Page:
There is an important note that should be presented here in accordance with this silsila. Sukamto (1992) notes that when Kiai Musta‘in led this tarekat, there were two versions of the silsila. After 1977, according to Sukamto (1992), one of the chains of the murshid, Kiai ‘Usman Al-Ishaq (No. 39), disappeared from the silsila. This version of the silsila means that Kiai Musta‘in received ijaza irshad directly from his father, Kiai Romly Tamim. However, this version became a matter of dispute between kiai who were concerned about the tarekat. According to some, Kiai Romly had not yet finished giving all bai‘a to Kiai Musta‘in (bai‘a should be done seven times), as Kiai Musta‘in was still young. This means that it was unlikely that Kiai Romly Tamim gave ijaza irshad to Kiai Musta‘in. Kiai Musta‘in, according to some kiai, therefore went to Kiai ‘Usman, who had received ijaza irshad from Kiai Romly Tamim, to complete the necessary bai‘a. It was from Kiai ‘Usman that Kiai Musta‘in received his ijaza irshad, enabling him to be eligible for murshidship, succeeding his father. Kiai ‘Usman was hence included as one of the links in the chain of the silsila of murshidship of the Tarekat Qadiriyah Wa Naqsyabandiyah (see Dhofier, 1982). For some kiai the deletion of Kiai ‘Usman in the silsila has become a big problem for the tarekat followers in general since it means that Kiai Musta‘in has cut out one person in the chain of murshidship. For other kiai, however, there is no problem with regard to Kiai Musta‘in's murshidship, even though he cut out one person in the chain. According to a reliable source, Kiai Musta‘in received his ijaza irshad directly from the former murshid, his father, Kiai Romly Tamim. Kiai Musta‘in was asked by his father to continue leading the Tarekat Qadiriyah Wa Naqsyabandiyah.
Beside being a murshid of the Tarekat Qadiriyah Wa Naqsyabandiyah, in 1975 Kiai Musta‘in was a leader of the Jam‘iyah Ahli Thoriqoh Al-Mu‘tabaroh. This organisation was established by NU in 1957. It coordinated all tarekat acknowledged mu‘tabarah by NU. The Tarekat Qadiriyah Wa Naqsyabandiyah and its umbrella, the Jam‘iyah Ahli Thoriqoh Al-Mu‘tabaroh split after Kiai Musta‘in became affiliated to the government political organisation of Golkar, preceding the 1977 general election. NU, as the socio-religious organisation which organises tarekat, then established another tarekat group when it held its mu‘tamar (congress) in Semarang in 1979. This new tarekat organisation was the Jam‘iyah Ahli Thoriqoh Al-Mu‘tabaroh An-Nahdliyah. As I will discuss at length in Chapter V, the followers of Kiai Musta‘in were bewildered when he joined Golkar, and some khalifa felt obliged to establish another organisation of Tarekat Qadiriyah Wa Naqsyabandiyah with another leader. The initial underlying reason for the separation of some kiai and khalifa from Kiai Musta‘in was thus political. Later, however, some kiai used the deletion of a person in the chain of murshidship, that is Kiai ‘Usman, as justification for their separation. As the tarekat should be passed on through a continuous chain of murshidship, this deletion, in the view of some kiai , makes the tarekat of Kiai Musta‘in doubtful in terms of its legitimacy.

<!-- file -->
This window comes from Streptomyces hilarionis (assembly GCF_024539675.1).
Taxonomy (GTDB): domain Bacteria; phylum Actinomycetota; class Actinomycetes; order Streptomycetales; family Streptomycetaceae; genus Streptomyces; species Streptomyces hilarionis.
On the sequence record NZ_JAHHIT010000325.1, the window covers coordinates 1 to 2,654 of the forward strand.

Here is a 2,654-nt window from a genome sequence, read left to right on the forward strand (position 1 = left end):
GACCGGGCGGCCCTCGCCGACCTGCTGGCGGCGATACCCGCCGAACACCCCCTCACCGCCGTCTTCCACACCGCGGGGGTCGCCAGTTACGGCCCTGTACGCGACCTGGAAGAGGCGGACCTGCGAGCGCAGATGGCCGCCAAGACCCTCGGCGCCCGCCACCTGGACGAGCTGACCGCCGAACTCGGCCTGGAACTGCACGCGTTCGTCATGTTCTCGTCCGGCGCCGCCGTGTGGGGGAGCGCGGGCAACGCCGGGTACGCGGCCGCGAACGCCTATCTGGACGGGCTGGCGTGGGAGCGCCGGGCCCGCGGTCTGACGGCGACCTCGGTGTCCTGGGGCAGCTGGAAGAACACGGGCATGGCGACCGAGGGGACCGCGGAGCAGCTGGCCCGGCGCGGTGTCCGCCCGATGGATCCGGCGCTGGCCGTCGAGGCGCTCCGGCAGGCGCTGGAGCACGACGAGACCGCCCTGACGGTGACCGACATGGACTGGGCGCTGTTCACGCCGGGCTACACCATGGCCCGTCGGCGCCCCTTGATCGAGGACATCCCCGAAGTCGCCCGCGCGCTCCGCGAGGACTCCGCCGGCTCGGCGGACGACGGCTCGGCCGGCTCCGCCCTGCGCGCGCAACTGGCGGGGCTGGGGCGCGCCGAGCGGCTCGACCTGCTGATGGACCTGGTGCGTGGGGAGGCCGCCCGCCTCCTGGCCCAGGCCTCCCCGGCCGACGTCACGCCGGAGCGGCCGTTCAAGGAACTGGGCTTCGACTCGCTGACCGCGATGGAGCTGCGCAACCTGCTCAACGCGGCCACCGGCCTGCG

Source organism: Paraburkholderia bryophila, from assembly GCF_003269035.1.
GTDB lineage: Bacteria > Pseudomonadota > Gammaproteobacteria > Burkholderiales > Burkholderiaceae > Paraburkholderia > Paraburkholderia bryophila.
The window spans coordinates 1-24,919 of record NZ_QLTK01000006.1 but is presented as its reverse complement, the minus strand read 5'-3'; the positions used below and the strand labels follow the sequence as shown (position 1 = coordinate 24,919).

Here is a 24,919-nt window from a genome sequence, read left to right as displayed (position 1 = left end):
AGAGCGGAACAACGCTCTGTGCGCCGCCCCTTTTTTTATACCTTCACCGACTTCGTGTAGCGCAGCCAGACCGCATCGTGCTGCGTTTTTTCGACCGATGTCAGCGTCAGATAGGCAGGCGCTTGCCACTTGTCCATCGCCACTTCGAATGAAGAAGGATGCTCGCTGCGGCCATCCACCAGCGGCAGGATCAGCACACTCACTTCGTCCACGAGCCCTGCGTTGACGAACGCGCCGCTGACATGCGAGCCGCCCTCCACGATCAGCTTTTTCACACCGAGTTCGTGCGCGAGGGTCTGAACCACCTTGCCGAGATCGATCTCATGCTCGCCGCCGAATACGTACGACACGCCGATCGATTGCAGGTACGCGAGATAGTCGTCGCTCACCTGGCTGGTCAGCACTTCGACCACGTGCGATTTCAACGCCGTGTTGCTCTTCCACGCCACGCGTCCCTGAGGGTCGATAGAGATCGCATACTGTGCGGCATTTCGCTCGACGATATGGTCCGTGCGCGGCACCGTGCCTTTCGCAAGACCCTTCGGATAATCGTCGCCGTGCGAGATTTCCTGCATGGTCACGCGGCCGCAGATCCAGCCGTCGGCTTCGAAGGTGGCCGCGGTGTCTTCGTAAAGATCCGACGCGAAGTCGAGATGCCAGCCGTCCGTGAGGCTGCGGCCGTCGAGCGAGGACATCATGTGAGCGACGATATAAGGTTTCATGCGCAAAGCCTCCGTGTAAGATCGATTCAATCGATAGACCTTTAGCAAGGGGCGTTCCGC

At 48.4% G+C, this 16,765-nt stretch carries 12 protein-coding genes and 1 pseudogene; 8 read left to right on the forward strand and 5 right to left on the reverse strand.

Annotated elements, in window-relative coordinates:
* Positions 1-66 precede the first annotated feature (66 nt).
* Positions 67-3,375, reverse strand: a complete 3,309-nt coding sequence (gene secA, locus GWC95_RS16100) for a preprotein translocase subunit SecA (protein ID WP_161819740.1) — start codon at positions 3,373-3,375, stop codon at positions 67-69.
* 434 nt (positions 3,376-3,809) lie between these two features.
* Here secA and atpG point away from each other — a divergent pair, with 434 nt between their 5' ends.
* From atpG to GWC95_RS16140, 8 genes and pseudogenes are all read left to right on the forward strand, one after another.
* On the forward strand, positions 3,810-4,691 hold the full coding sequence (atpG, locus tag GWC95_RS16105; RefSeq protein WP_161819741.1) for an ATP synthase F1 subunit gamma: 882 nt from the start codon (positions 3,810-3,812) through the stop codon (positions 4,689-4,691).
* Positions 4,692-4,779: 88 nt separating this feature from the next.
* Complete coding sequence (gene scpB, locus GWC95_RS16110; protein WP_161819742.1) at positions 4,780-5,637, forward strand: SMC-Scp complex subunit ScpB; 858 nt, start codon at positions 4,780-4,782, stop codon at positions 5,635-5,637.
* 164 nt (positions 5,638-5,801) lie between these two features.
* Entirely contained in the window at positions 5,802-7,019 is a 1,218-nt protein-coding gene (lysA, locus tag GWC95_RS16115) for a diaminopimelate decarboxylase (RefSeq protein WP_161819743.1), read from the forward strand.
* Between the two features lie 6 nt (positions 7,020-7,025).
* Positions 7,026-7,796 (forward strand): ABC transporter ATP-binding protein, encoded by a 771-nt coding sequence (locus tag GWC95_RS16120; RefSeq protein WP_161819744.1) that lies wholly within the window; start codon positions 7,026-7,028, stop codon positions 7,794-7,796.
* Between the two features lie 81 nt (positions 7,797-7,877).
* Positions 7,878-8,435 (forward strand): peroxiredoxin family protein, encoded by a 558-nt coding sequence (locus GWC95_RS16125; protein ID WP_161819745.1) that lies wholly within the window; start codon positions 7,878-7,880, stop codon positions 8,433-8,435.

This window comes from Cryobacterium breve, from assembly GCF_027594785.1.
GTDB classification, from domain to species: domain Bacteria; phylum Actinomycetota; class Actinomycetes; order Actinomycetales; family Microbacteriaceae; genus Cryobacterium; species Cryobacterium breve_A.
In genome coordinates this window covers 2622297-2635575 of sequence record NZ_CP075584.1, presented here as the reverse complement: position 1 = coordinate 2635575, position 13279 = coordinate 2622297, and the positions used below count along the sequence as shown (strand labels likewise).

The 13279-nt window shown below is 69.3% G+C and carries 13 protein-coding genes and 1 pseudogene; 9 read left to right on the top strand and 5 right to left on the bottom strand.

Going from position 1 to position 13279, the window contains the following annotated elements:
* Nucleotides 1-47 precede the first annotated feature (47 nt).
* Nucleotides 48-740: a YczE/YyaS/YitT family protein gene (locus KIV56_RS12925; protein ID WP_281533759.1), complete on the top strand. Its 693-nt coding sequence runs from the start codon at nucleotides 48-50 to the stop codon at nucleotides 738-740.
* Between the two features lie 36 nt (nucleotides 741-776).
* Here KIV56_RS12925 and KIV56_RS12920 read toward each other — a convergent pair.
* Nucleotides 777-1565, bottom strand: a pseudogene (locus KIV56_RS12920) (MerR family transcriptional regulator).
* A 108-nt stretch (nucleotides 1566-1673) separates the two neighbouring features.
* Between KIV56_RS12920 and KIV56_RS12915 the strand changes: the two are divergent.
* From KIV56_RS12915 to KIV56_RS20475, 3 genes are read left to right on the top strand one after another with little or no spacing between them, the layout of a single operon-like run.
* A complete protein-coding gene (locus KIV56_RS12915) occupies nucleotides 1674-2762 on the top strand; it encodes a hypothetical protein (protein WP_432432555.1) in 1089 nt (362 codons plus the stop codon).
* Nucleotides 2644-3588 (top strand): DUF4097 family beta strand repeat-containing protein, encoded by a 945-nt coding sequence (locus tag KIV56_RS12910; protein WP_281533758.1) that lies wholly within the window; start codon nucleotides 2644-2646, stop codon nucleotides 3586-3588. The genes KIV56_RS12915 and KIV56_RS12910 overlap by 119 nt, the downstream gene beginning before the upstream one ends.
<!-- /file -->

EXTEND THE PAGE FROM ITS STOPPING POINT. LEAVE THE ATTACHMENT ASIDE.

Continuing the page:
The change in leadership from Kiai Musta‘in to Kiai Rifai in 1984 was deemed by some kiai from another tarekat as a further problem for the Tarekat Qadiriyah Wa Naqsyabandiyah centred in Rejoso, since Kiai Musta‘in never passed his ijaza irshad to Kiai Rifai. In other words, Kiai Rifai had an ever bigger problem than Kiai Musta‘in in terms of his leadership in the tarekat. Nevertheless, the murshidship of Kiai Rifai was regarded as legitimate by his followers because Kiai Musta‘in himself indirectly hinted that he approved of Kiai Rifai's succession. Kiai Musta‘in symbolically showed his trust for Kiai Rifai several times. He asked Kiai Rifai, for example, to substitute for him to lead the prayer when Kiai Musta‘in could not do it. The acceptance of ijaza irshad by Kiai Rifai was thus symbolised through ishara (a sign).
However, Kiai Rifai's name, according to Kiai Arwani, would not have appeared in the silsila of the murshid of the Tarekat Qadiriyah Wa Naqsyabandiyah (Rejoso Version). Kiai Rifai died in a car crash before he could give ijaza irshad to his brother, Kiai Dimyati, the current murshid. Kiai Dimyati received his ijaza irshad from Kiai Ma‘shum, who had received his ijaza irshad from Kiai Romly Tamim and Kiai Musta‘in Romly.
Despite the split of the Tarekat Qadiriyah Wa Naqsyabandiyah previously led by Kiai Musta‘in, the leadership of Kiai Rifai and (now) Kiai Dimyati has been strongly accepted. The necessity for loyalty and obedience to the leaders of the tarekat, especially the murshid, are factors that bind the followers and their murshid together. There is no problem at all for followers to give their allegiance to the new murshid and their respect to the family of previous murshid. That is why the Pesantren Darul Ulum has been continuously attended by loyal followers of the Tarekat Qadiriyah Wa Naqsyabandiyah (Rejoso).
It is estimated that around ten to fifteen thousand Muslims in Jombang are members of this tarekat. This sufi order has around fifty six khususiya (location for dhikr ritual), and according to its administrative staff, each place of khususiya is attended by 200 followers. Khususiya or istighosa are tarekat rituals usually performed by an imam (a senior tarekat member) on a weekly basis. The biggest session of khususiya is usually held once a week in the Pesantren Darul Ulum. This khususiya is more crowded since it is attended not only by followers from Jombang but also from other regencies of East Java. Attending khususiya at the Pesantren Darul Ulum gives the followers the chance to perform dhikr held by the murshid, and they can also visit to the graves of previous murshid who are buried at the backyard of the pesantren. In addition, the current murshid in this session can do bai‘a for his new followers or followers who have not completed their bai‘a .